At this point of the book, one may easily agree with Valerie Shaw that Fleur “ .  . . is every bit as much of a manipulator,  and as secretive, as Sir Quentin . . . ” (Shaw 65), because she appears to be a very different person now than at the book’s start, acting robustly to save her manuscript and uncover the truth. Aided by her only real friend, Lady Edwina, her loneliness fades away, and she hatches a perfect plan to get back what is rightfully hers. Fleur achieves her goals: finding her manuscript, revealing that it was Sir Quentin, not she, who plagiarized the manuscript, and proving that the novel Warrender Chase is her own work, not the members’.

From a silent, confused girl, timidly disbelieving her own potential, Fleur burgeons into a powerful woman, a published writer, who is at last not afraid to confront her landlord, nor to refuse to have a dinner with his family. The new order she has established in her own life echoes the ending in Warrender Chase. Now, endowed with the almost God-like  qualities of predicting the future in her book, she can “go on her way rejoicing” (Spark, Loitering 158).

The Public Image  finishes  in  the  same  way.  Annabel,  a  beautiful actress, can be free and happy only after she has put her own strength to the test and fought for her rights. Unfortunately, and echoing Fleur’s case, she needs the right stimulus to discover the potential in herself, to abandon the image of herself both as a helpless wife trying to satisfy her husband Frederick and as an inept, docile actress. Adam Sumera writes a world in which  lies and manipulation are the usual thing” (64). In this world, survival depends on either redoubtable inner strength or a measure of that world’s own dishonesty and corruption. Small wonder, then, that Annabel—naďve  and  unwordly—cannot  find  her  way.  Judy  Sproxton notices that:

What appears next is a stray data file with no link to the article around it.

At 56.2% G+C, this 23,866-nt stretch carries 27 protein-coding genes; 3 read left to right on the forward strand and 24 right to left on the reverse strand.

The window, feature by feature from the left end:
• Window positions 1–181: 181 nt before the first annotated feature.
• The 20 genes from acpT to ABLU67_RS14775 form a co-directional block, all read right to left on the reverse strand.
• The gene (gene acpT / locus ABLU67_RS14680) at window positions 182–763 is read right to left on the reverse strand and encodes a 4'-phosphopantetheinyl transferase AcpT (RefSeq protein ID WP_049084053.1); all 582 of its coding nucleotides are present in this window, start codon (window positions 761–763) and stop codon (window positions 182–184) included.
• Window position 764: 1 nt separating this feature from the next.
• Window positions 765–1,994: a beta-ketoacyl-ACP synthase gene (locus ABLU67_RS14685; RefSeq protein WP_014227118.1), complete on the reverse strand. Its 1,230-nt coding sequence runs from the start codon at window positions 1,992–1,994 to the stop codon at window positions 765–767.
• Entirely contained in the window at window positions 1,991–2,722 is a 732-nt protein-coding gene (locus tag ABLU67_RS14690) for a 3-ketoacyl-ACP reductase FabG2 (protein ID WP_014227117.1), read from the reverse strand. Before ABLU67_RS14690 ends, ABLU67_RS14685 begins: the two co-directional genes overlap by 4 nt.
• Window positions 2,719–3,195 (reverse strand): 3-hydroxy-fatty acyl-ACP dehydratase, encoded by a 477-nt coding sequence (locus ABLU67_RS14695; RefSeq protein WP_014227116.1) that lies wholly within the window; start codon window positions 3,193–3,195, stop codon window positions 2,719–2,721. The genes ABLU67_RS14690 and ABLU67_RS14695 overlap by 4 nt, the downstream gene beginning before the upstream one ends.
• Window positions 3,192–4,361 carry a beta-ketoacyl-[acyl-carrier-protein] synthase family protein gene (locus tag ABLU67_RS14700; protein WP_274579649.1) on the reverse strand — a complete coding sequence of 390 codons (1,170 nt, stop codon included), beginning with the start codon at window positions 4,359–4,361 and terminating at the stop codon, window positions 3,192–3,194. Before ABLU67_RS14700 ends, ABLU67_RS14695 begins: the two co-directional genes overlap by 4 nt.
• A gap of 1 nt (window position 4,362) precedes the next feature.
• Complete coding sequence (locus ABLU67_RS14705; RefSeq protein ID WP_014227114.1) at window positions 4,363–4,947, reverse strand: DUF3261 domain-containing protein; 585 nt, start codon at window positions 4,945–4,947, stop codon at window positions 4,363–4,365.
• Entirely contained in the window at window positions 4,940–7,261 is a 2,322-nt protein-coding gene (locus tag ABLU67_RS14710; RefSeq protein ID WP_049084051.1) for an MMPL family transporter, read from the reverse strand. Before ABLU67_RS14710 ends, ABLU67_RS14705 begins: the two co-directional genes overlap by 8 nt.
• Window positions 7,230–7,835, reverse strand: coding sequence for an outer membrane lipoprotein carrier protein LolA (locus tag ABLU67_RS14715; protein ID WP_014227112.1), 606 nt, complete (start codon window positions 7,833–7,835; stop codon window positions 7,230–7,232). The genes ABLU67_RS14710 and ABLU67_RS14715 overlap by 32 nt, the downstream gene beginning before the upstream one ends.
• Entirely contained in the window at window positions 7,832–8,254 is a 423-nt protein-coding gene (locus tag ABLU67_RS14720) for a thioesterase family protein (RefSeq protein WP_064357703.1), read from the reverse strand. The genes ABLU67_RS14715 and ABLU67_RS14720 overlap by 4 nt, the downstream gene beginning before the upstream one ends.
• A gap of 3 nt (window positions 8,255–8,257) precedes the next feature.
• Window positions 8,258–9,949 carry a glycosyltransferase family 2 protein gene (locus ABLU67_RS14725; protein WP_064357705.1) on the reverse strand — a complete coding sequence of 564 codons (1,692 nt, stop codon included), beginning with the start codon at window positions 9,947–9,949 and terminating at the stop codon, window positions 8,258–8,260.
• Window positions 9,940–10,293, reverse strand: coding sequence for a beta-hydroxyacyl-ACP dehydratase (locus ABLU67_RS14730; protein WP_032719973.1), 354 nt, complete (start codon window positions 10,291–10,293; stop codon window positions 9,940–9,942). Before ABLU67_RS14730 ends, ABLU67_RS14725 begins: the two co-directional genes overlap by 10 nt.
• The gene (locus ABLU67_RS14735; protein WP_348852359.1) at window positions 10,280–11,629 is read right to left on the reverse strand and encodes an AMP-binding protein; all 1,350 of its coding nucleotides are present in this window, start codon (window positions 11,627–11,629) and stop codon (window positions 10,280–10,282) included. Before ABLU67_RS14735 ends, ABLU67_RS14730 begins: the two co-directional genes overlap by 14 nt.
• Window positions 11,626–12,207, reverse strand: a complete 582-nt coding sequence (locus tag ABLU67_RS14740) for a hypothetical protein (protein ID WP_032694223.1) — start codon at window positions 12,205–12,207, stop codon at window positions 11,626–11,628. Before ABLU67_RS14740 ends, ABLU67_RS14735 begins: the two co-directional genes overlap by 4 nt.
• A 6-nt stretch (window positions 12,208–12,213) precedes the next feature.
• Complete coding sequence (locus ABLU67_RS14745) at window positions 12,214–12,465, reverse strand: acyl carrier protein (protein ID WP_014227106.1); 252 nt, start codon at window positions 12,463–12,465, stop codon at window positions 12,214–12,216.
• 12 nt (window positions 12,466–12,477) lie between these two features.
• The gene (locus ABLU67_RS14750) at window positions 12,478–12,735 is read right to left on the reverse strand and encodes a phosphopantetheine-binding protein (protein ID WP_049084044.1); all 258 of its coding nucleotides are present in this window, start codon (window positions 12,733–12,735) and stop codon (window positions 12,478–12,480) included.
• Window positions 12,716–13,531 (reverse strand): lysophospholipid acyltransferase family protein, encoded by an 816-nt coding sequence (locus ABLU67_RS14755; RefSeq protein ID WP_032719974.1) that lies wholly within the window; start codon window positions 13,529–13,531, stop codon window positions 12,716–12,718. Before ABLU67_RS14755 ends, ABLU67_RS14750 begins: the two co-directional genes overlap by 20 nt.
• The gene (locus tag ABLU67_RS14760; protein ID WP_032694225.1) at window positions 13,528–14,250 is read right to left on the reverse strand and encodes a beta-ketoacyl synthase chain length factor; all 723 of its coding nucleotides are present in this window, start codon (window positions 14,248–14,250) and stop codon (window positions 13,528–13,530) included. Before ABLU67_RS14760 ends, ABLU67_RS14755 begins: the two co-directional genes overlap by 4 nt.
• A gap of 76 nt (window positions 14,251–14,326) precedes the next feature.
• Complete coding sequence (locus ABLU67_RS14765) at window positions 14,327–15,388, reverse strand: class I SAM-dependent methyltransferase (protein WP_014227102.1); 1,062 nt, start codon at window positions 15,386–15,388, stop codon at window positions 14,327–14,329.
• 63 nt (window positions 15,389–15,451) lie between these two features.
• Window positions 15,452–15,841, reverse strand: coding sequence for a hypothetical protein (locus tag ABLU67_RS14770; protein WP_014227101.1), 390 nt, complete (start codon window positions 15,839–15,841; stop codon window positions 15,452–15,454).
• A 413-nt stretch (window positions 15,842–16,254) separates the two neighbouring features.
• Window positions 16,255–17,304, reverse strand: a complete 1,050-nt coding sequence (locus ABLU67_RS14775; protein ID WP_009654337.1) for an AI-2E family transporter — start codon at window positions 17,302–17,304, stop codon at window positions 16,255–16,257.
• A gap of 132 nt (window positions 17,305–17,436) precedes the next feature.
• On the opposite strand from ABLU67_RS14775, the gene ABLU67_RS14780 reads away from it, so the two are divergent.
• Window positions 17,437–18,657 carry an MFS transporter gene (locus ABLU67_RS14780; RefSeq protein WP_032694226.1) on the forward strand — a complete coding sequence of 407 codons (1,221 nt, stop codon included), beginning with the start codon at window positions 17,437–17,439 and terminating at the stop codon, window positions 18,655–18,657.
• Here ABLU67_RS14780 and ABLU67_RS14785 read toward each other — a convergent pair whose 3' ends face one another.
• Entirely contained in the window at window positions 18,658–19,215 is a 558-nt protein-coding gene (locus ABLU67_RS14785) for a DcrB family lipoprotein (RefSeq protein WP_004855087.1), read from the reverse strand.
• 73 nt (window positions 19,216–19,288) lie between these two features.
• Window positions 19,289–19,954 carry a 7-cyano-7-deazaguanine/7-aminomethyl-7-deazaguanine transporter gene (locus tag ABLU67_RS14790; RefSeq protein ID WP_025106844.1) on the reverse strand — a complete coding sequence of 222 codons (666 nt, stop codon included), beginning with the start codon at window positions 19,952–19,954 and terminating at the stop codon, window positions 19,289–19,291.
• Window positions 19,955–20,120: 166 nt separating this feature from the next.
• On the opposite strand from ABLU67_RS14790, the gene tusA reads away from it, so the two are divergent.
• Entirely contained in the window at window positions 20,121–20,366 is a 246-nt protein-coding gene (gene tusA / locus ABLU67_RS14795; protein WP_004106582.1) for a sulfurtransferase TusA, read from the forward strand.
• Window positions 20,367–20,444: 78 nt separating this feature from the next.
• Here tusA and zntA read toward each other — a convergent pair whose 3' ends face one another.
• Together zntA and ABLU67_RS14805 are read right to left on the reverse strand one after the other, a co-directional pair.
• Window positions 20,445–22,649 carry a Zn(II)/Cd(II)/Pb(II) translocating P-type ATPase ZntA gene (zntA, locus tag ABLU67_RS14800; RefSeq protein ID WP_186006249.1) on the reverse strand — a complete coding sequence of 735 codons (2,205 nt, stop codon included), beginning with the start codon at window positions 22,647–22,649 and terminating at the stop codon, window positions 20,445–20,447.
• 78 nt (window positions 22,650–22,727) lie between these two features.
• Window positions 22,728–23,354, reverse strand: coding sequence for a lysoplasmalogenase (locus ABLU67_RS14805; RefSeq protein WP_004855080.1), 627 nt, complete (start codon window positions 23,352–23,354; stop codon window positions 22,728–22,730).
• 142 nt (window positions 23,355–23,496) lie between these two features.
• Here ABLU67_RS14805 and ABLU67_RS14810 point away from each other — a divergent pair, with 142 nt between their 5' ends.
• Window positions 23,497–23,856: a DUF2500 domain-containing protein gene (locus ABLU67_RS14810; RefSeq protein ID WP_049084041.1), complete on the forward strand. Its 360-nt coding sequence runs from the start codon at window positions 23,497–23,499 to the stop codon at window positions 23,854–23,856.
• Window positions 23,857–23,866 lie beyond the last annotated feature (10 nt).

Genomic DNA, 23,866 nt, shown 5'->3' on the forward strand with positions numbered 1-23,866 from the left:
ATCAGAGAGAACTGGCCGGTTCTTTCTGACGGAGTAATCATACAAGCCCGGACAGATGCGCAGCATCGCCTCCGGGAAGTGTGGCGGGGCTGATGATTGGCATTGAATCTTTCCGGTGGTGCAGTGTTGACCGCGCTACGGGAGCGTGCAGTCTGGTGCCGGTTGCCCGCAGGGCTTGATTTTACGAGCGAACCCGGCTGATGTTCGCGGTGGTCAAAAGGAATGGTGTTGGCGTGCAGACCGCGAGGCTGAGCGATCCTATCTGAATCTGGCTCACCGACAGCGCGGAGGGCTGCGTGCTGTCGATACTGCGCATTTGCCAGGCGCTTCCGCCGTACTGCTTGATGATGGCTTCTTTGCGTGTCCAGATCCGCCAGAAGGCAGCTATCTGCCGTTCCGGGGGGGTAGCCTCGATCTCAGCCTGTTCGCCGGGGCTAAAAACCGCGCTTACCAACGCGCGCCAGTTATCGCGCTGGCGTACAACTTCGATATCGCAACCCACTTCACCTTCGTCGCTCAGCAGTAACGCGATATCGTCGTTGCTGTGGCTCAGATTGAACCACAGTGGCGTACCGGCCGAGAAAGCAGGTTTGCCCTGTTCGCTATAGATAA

Annabel Christopher is ostensibly the victim of the film world in which she works; but a close reading of this book shows that the forces which undermine her are jealousy and deceipt. Her own ignorance of the existence of these forces makes her vulnerable to them (130–31).

 She clearly cannot accept the fact that her husband, whom she trusts, could ever deceive her or be envious of her career. She seems to have put her husband’s enjoyment first all her life. He ridicules her in front of his friends, calling her stupid and “insignificant” (Spark, The Public Image 11), and she merely accepts it with a smile. Frederick, also an actor, has a sense of superiority over his wife and cannot stand her shallowness:

She did not need to be clever, she only had to exist; she did not need to perform, she only had to be there in front of the cameras. She said so to Frederick, as if amazed that she had not thought of it before. He was exasperated, seeing shallowness everywhere. (Spark, The Public Image 11)